A projector is an output device that projects an image onto the large surface area such as a white screen and wall. The projector may be used as an alternative to the monitor and television when showing the videos and images to a large group of people. Moreover, projectors come in various shapes & sizes though they are commonly about a foot long & wide and a few inches wall.
They can be mounted on the ceiling or maybe freestanding & portable. Generally, Ceiling mounted projectors are larger especially ones that project a long distance such as 30 feet or more. So, these projectors are commonly found in the classrooms, conference rooms, auditorium & the places of worship.
What is the projector?
The best projector may be the best thought of as an inverted camera and spitting light out of the lens rather than receiving it. For the sake of this guide, we’ll be considering the digital projectors that is, projectors with the video inputs that serve the same function to a TV and a computer monitor while, offering the few benefits which may include,
- Large image sizes
- Increase portability
- Flexible installation possibilities
Furthermore, portable projectors can be used wherever there’s a bright surface such as the white and light color wall. Most of the projectors have multiple input sources such as the HDMI ports for newer equipment & VGA ports for older devices. Some of the projectors support Bluetooth & WIFI as well.
Types of Projectors
There are different types of projectors which are as follows:
- Pocket Projectors
- Multimedia Projectors
- Short Throw Projectors
Pocket projectors are ultra-portable and some are not much larger than the smartphones. And some resembles miniaturized multi-media projectors. They’re best as a substitute for a computer monitor or small TV that you can take with you. Since they used LED lamps to avoid high power consumption and bulky cooling system. What they give you in portability, they sacrifice image size. However, the brightness with be discussed below. But for the sake of projectors, pocket projectors range from 25 to 1500 lumens. Whereas, high-end projects stars from 2500 lumens. They also tend to lack optical zoom, which means you will be flexible with your projector placement to achieve the desired image quality.
Multimedia projectors represent the largest category and they’re most widely sold at B&H. Multimedia projectors are general-purpose & they are used for the very thing from the PowerPoint presentation to screening the video clips & the slideshows at the wedding ceremony. Multimedia projectors typically considered the portable projector and weighing from the 3-pounds for the ultra-slim models & increasing from there. Moreover, their brightness tends to range from the 2500 lumens to 4500 lumens. They virtually always have zoom lenses. However, the zoom range is normally shorter than that of home theater.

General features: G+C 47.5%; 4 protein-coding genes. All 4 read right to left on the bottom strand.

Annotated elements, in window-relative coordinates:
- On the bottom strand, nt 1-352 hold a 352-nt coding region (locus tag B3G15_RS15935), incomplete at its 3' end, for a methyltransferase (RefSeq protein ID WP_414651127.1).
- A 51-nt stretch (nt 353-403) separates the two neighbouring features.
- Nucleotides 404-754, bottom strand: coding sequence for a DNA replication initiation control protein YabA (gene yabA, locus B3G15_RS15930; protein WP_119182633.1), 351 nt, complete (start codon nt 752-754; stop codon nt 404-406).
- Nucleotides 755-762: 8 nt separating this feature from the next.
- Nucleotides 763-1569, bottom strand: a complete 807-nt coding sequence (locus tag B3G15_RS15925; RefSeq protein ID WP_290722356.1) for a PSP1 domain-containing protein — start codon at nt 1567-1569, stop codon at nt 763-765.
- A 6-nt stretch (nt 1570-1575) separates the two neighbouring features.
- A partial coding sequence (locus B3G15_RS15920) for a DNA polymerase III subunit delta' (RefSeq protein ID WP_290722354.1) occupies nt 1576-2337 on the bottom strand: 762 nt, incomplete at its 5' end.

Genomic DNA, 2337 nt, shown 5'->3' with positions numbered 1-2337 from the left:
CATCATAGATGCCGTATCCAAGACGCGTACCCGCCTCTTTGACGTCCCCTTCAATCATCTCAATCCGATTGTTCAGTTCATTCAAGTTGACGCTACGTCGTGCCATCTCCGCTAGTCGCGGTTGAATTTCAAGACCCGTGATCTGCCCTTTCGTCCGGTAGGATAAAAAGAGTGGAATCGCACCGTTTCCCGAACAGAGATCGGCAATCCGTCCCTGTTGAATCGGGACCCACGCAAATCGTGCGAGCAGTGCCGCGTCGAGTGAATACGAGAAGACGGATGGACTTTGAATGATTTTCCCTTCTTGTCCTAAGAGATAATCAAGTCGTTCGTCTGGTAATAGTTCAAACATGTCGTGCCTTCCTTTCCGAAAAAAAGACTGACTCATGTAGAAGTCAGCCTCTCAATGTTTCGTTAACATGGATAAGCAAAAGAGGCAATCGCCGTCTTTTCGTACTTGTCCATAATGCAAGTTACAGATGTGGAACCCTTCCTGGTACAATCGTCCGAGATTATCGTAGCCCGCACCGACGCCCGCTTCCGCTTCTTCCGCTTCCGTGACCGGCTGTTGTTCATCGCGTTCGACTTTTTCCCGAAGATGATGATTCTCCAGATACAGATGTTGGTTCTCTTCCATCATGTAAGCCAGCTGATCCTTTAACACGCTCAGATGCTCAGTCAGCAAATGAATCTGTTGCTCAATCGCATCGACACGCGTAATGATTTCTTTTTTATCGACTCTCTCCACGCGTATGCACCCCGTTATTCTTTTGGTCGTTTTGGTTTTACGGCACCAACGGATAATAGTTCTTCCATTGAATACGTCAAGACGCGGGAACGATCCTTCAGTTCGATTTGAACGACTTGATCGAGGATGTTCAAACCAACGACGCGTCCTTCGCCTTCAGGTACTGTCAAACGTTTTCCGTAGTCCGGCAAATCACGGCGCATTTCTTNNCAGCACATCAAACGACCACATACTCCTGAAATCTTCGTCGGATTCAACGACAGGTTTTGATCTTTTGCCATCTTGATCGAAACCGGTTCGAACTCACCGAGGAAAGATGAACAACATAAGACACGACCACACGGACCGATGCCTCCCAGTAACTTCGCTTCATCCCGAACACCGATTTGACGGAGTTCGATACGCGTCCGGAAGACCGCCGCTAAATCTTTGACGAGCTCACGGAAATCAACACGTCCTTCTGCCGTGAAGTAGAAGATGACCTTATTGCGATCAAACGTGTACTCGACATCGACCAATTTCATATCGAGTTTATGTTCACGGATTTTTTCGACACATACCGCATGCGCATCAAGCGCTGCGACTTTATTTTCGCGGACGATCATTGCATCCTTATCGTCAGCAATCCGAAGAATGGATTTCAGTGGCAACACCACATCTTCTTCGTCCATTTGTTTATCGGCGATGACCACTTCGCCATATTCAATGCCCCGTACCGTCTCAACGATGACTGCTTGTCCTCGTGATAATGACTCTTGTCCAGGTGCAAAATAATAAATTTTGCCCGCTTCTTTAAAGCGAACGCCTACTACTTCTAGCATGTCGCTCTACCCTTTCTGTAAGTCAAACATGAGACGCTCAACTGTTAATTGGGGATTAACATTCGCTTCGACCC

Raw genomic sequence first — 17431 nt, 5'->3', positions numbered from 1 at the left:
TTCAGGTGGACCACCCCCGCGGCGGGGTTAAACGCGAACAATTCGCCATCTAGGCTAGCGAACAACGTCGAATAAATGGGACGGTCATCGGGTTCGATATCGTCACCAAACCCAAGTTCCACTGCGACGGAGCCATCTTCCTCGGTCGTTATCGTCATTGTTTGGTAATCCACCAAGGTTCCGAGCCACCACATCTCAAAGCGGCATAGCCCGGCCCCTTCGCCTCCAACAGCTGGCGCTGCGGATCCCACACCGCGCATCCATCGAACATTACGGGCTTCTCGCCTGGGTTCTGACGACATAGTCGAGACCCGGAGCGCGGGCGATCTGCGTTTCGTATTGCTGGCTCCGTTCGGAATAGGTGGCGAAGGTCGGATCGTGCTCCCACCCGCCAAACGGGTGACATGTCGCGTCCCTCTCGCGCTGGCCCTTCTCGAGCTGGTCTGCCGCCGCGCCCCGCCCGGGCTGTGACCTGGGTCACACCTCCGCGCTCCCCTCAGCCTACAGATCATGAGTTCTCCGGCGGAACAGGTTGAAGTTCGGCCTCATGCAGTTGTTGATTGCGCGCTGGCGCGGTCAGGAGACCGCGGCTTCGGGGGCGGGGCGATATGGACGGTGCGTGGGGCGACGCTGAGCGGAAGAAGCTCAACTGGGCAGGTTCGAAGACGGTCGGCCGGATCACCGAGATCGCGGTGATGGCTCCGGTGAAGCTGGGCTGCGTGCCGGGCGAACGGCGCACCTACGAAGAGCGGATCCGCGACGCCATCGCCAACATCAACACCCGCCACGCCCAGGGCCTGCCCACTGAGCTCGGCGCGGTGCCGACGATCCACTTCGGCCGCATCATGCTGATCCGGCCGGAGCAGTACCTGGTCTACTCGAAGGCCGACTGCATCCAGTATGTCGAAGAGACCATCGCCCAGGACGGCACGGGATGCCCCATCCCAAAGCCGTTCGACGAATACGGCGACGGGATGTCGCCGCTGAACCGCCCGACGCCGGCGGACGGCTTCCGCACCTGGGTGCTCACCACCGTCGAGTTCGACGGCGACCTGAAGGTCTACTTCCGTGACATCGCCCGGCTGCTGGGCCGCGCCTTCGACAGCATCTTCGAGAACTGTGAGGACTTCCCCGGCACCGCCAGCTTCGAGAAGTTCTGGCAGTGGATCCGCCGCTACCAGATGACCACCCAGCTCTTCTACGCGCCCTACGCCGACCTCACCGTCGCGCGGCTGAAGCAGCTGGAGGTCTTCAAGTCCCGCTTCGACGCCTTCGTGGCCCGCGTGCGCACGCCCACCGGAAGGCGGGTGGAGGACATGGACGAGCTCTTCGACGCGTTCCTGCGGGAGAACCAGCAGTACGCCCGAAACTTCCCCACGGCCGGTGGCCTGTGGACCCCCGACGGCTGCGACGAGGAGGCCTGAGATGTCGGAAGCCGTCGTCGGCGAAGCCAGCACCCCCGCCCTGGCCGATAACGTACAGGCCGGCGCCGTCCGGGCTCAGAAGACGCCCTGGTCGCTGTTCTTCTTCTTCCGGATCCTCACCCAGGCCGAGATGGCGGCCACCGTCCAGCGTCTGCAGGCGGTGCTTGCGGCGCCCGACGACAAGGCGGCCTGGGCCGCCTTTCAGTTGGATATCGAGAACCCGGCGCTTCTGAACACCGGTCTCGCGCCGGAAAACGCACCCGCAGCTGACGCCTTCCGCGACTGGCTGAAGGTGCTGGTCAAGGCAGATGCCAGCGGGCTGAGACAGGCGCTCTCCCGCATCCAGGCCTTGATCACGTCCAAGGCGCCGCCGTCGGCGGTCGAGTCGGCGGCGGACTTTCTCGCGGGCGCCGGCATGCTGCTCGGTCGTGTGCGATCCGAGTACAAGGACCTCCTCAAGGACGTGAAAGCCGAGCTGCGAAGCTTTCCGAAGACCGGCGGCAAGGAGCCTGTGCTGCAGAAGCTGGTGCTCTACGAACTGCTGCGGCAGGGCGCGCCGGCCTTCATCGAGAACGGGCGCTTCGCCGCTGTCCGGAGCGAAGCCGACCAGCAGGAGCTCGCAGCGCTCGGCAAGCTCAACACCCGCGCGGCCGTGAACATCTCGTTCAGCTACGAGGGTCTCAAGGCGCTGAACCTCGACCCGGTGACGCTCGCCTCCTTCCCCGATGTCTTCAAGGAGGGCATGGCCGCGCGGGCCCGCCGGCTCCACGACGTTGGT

This means special care needs to be taken when selecting, to make sure the screen size is compatible with the projector’s throw ratio. Multimedia projectors also offer a range of inputs. VGA port is still the staple, but the digital inputs such as HDMI port, DVI port, display port & even the SDI port are available. Many also support interactive & wireless presentation functionally as well as the ability to give the presentation to the computer. Multimedia projectors tend to follow the computer resolution rather than the SD and HD video resolution. This resolution includes the SVGA (800 x 600), XGA (1024 x 768), & the WUXGA (1920 x 1200). The most popular resolution is WXGA and it’s well suited for the PowerPoint presentation as well as the high definition video.
Short Throw Projectors:
The most important subcategory of projectors is the short throw & the ultra-short throw. Generally, a throw ratio of less than the 1:1 is considered the short throw. The most common throw ratios are 0.5:1 & the 0.3:1 with the latter fulfilling the distinction of being the ultra-short throw. Short throw projectors almost never have zoom lenses. In the case of ultra-short-throw projectors, use the mirror onto which the image is projected first before being reflected at the screen. They lend themselves to the wall rather than the ceiling mounting & they are designed to be installed very close to the screen, 18-inches to2-feet.
In addition, short-throw projectors are most often used in the classrooms and short throw lenses are ideal for the [pairing with the digital whiteboards. One might be tempted to place a short-throw projector further back than the recommended couple of feet to achieve the large picture in a small space. This possibly would not work, since the short throw projectors keystones severely when used outside their recommended throw distance range & will need some very creative mounting to produce an undistorted image. Short throw projectors normally top out at the 3000 ANSI lumens. So, if you require a brighter projector & have limited space, you’ll need to look at a fixed installation projector with the interchangeable lenses.
How is the projector used today?
- Project a power-point presentation at the business meeting
- Project the computer screen to teach the class
- Project a computer with a movie playing at the large screen
- Demo a product or service at the steady center
- Transform a wall, house, and other objects to give it a different appearance
When was the 1st projector invented?
The first carousel slide projector was invented on May 11, 1965, by a David Hansen man. So, the digital projector we know today was created by Gene Dolgoff in 1984. Although, this man came up with the concept for it in 1968.
How does the projector get its input?
Today, most projectors use either an HDMI cable or VGA cable from the computer as their input source.
This is the buying guide about the best projectors. If you’re looking to buy a projector, then you must go through this article first to pick the right projector for your home or business.